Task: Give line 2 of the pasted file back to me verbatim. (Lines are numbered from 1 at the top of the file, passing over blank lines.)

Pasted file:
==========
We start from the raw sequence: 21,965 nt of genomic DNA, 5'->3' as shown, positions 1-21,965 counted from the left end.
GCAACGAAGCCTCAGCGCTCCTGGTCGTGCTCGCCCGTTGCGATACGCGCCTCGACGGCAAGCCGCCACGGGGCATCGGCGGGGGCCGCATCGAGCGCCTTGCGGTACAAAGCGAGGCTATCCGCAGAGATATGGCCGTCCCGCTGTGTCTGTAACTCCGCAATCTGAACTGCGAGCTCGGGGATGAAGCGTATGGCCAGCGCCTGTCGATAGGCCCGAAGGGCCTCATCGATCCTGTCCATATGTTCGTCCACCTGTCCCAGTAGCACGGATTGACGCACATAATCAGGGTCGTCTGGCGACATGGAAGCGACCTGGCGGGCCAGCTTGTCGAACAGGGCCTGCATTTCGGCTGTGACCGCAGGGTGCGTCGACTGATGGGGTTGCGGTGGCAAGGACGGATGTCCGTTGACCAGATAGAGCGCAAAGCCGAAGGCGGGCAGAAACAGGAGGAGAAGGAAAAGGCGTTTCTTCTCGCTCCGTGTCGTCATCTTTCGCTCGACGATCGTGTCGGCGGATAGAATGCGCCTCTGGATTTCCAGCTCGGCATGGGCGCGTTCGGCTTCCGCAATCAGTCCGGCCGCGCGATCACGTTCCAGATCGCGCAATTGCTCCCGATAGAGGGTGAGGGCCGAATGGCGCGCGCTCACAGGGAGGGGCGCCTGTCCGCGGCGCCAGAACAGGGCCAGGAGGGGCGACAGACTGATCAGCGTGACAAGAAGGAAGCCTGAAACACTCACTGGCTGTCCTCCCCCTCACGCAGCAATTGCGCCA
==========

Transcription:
GCAACGAAGCCTCAGCGCTCCTGGTCGTGCTCGCCCGTTGCGATACGCGCCTCGACGGCAAGCCGCCACGGGGCATCGGCGGGGGCCGCATCGAGCGCCTTGCGGTACAAAGCGAGGCTATCCGCAGAGATATGGCCGTCCCGCTGTGTCTGTAACTCCGCAATCTGAACTGCGAGCTCGGGGATGAAGCGTATGGCCAGCGCCTGTCGATAGGCCCGAAGGGCCTCATCGATCCTGTCCATATGTTCGTCCACCTGTCCCAGTAGCACGGATTGACGCACATAATCAGGGTCGTCTGGCGACATGGAAGCGACCTGGCGGGCCAGCTTGTCGAACAGGGCCTGCATTTCGGCTGTGACCGCAGGGTGCGTCGACTGATGGGGTTGCGGTGGCAAGGACGGATGTCCGTTGACCAGATAGAGCGCAAAGCCGAAGGCGGGCAGAAACAGGAGGAGAAGGAAAAGGCGTTTCTTCTCGCTCCGTGTCGTCATCTTTCGCTCGACGATCGTGTCGGCGGATAGAATGCGCCTCTGGATTTCCAGCTCGGCATGGGCGCGTTCGGCTTCCGCAATCAGTCCGGCCGCGCGATCACGTTCCAGATCGCGCAATTGCTCCCGATAGAGGGTGAGGGCCGAATGGCGCGCGCTCACAGGGAGGGGCGCCTGTCCGCGGCGCCAGAACAGGGCCAGGAGGGGCGACAGACTGATCAGCGTGACAAGAAGGAAGCCTGAAACACTCACTGGCTGTCCTCCCCCTCACGCAGCAATTGCGCCA